How are the works selected and Artaria's performing editions prepared? In his many trips to Europe, Dr. Badley made notes on major collections and sources for particular composers. Sometimes there is an element of inspired or educated guesswork involved. More often than not, Dr. Badley makes extensive use of either his own notes or contemporary published thematic catalogues.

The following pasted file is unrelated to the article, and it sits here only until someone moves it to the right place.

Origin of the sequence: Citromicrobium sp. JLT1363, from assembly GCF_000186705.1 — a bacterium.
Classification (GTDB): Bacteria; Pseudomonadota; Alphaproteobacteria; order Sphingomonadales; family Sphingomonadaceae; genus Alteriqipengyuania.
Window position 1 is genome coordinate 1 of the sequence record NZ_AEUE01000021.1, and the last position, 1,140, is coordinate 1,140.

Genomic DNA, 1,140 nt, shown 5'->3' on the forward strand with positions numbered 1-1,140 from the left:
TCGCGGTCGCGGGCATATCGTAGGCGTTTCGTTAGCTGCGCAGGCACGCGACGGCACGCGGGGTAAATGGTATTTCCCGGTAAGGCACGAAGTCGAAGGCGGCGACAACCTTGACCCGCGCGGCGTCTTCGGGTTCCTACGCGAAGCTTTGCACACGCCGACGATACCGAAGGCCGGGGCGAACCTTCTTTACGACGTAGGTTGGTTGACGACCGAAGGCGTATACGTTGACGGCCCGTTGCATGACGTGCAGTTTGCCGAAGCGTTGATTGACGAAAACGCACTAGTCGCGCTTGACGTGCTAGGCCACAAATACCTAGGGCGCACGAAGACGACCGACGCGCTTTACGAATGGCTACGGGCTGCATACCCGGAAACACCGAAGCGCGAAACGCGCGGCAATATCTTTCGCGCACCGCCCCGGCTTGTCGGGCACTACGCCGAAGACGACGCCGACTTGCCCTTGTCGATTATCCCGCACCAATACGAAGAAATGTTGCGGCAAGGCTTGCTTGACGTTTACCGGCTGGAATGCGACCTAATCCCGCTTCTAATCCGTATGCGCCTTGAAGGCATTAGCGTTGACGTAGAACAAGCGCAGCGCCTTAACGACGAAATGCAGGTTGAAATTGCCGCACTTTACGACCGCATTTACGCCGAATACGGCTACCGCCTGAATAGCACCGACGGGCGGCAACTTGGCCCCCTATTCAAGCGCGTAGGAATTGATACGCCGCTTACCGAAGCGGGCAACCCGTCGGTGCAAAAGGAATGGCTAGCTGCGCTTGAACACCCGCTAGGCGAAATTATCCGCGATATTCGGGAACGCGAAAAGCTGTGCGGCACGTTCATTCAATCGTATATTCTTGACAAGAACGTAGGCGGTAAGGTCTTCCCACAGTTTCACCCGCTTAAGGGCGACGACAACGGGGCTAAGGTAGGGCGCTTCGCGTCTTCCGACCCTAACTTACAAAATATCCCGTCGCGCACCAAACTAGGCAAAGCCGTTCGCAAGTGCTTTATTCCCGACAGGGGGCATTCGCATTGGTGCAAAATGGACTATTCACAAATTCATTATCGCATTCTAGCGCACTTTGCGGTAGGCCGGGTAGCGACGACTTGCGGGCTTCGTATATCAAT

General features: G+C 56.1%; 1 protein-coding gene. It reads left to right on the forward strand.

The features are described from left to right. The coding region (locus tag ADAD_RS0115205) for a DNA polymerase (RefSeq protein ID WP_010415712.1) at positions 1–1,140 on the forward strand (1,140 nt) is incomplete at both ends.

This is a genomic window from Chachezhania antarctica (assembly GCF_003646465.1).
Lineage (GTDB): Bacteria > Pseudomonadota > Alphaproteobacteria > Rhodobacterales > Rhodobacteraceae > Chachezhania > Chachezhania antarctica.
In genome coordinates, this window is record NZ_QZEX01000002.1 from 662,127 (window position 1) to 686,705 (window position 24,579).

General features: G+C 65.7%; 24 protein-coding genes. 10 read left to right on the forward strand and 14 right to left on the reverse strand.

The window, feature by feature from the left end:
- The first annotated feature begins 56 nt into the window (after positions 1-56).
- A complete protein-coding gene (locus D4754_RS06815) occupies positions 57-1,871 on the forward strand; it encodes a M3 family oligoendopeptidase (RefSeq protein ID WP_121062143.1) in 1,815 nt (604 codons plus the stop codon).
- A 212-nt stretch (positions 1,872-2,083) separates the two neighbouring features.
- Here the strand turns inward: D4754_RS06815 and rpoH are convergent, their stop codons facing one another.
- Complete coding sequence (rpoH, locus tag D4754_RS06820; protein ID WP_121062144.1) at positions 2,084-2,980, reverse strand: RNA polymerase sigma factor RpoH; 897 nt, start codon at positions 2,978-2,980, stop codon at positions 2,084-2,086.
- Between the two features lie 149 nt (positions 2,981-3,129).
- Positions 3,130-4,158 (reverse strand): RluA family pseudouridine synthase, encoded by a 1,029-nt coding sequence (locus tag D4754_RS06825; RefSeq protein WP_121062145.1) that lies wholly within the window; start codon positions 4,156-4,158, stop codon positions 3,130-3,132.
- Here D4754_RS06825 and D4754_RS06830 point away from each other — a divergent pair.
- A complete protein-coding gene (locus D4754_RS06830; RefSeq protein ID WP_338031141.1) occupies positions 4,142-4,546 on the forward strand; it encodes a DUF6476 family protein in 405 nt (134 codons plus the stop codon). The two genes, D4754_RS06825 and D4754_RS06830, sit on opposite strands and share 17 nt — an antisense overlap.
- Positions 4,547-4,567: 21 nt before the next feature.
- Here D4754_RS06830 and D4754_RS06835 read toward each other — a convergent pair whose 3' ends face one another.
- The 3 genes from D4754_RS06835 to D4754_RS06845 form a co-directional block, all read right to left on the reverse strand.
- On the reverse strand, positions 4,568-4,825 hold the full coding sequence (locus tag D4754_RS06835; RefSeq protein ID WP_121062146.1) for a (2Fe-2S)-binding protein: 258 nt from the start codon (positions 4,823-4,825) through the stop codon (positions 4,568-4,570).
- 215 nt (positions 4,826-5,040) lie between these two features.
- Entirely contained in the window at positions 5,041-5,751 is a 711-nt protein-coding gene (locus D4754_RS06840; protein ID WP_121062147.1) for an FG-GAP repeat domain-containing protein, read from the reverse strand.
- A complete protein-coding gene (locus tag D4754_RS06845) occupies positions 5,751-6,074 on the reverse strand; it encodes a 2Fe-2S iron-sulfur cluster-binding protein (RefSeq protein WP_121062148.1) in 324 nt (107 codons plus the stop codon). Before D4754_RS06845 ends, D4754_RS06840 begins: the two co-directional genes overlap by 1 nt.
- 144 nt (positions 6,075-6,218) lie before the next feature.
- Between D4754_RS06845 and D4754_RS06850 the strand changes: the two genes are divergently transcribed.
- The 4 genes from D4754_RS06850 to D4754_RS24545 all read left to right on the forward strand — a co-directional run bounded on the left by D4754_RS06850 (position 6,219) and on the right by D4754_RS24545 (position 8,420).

The greatest stumbling block on the road to Naxos' series on the 18th century symphony and concerto was accurate source material. "Many works survive only in a single source", Dr. Badley noted, "and this can present considerable difficulty in terms of editing, but it simplifies the question of which source is the best available." Dr. Badley added that autograph scores and authentic copies are extremely rare. Many of the compositions survive in multiple hand-written copies and preference has been accorded sources that are close to the composer, such as Mannheim works now held in the Bavarian State Library in Munich or the library of the Princes of Thurn und Taxis in Regensburg. But even with all of this scholarly research, Artaria does not publish critical editions in the strictest sense of the term. The firm's objective is to produce clean, erudite scores and parts that as far as possible faithfully represent the composer's intentions as transmitted by the source or sources being used. "More often than not, one has to be content with a clear, professionally copied set of parts," said Dr. Badley, "and hope that most of the notes are there! Occasionally we need to do some fairly advanced reconstructive surgery on the pieces. I've become a pretty adept forger over the years and pride myself on the fact that my additions are undetectable in performance, although they are scrupulously marked in the score."